I'm pretty sure this is a 56 Chevrolet Bel Air.

I know this is a Chevrolet (the bird/plane on the hod proves that), but I can't find any online images that match it. The glass roof may thus be original, or a very good later addition.

This is a Ford F100 Pickup, I think from 1955. Running boards lasted longer on pickups because they were still necessary for getting into the cab, and even modern pickups have to have some form of step for a high cab.

Is it a bird? Is it a plane? It's a Chevrolet hood ornament from the mid-50s.

Towards the end of the decade the manufacturers started lowering rooflines and lengthening the bodies,  adding fins to the rear wheel arches, and strange taillights and curves on the rear end. Curves were squared off, straight lines held sway.

To my eye, the golden age of American Motoring was coming to an end. The Interstate Highway system was developing, and more and more people were driving further from home.

Next Blog Post:

The 60s and 70s

Sunday, 19 June 2011

Function 4 Junction: Part 1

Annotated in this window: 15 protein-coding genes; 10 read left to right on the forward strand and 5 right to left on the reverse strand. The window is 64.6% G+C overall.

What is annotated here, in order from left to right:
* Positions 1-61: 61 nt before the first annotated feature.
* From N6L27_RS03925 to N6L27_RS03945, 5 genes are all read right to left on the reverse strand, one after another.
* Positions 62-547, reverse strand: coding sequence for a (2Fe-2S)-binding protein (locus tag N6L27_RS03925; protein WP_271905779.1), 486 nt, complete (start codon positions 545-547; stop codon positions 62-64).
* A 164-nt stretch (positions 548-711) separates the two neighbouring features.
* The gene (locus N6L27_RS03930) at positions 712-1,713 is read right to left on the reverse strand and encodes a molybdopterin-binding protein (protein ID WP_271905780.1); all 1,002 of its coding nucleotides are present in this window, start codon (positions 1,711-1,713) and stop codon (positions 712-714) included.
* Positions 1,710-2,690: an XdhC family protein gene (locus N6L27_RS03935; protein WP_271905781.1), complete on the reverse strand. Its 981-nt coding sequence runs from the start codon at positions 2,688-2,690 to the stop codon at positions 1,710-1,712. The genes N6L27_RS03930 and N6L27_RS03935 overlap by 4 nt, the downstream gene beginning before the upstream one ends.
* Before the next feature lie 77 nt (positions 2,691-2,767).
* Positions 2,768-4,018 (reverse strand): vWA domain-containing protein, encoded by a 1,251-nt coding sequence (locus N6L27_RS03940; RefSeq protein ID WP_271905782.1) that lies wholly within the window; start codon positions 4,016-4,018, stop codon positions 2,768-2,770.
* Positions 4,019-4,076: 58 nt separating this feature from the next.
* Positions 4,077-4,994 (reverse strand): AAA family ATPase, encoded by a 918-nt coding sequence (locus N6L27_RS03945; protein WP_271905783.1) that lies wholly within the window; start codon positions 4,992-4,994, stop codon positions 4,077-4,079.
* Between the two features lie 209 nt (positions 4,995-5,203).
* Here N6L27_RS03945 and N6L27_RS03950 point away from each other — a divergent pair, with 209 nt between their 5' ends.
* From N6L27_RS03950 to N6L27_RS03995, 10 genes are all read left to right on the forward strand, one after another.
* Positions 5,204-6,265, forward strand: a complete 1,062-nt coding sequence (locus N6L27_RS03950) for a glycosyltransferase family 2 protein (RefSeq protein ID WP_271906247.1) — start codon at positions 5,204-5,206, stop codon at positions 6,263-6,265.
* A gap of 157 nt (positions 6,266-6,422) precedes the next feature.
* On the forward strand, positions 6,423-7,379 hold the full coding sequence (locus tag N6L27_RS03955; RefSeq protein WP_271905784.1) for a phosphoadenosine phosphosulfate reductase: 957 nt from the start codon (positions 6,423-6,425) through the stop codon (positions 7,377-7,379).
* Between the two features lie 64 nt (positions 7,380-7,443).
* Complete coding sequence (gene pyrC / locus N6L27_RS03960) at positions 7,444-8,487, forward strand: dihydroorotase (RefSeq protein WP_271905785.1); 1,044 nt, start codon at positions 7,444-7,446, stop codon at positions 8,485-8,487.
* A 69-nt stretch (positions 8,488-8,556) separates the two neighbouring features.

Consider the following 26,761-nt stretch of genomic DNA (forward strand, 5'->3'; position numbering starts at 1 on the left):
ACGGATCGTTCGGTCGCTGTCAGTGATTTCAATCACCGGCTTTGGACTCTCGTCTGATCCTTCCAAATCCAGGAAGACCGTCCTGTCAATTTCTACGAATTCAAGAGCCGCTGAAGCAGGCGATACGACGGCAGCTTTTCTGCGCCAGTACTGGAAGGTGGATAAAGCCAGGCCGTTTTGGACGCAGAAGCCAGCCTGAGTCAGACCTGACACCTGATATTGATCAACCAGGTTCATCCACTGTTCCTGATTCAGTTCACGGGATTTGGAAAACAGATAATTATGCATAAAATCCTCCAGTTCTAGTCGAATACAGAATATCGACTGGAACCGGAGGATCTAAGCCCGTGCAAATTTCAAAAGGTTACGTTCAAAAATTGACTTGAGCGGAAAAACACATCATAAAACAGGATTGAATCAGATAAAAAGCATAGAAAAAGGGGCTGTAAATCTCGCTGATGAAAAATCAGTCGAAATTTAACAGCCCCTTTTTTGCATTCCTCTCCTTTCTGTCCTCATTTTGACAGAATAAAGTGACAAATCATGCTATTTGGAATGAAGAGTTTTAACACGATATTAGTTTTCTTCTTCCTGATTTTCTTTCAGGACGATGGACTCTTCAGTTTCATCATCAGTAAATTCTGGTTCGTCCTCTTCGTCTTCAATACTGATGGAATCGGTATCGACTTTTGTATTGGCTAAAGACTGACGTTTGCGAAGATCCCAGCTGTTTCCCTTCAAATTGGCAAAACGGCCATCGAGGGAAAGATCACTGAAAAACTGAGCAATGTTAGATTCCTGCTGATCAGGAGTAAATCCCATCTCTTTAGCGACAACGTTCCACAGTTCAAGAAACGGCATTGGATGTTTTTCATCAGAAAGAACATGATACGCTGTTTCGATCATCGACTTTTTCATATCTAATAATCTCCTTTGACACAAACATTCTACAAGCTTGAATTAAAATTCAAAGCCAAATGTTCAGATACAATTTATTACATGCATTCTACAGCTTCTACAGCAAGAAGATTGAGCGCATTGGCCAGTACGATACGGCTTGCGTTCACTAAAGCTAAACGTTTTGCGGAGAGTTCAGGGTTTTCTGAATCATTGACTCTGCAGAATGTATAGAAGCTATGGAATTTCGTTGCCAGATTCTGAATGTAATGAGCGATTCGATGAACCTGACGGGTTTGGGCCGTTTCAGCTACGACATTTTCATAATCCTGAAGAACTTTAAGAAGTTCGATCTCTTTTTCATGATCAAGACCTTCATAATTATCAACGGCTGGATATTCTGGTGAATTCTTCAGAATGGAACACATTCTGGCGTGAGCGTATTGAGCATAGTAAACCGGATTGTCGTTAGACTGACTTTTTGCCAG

Junction City is a conurbation a few miles north of Eugene. It was named in the hope that it would be chosen as a major site for trains in the Pacific Northwest to stop for delivering and collecting freight, but lost out to Eugene for reasons I have mentioned previously in this blog.

As a consequence it's a bit of a backwater for most people, somewhere to travel through on the road from Eugene to Corvallis or Newport.

The tracks run straight South towards Eugene...

and straight North towards Albany.

This bit was left over when they finished laying the tracks.

Once a year Junction City hosts the Function 4 Junction Car Show, when owners of "interesting" vehicles for miles round gather together to show their vehicles throughout the day, and have a drive up and down the strip in the evening. The joy for an outsider is that the owners pay to show their vehicles, while the general public (i.e. me) pays nothing - not even to park.

An area was cordoned off around a crossroads just off the main road (Highway 99), and here the show took place. I estimate there were nearly 100 vehicles on show, and more attended the evening cruise. The show is not limited to any specific decade, make, model or anything else, so there was a tremendous cross section of American Vehicular Splendor to be seen.

I'd like to have seen the vehicles organised a little more myself, so that one could walk through the decades and see the development in styles and ideas. Thus in my rough and dirty guide to Function 4 Junction I am organising my photos into groupings that make sense to me.   

1920s and 30s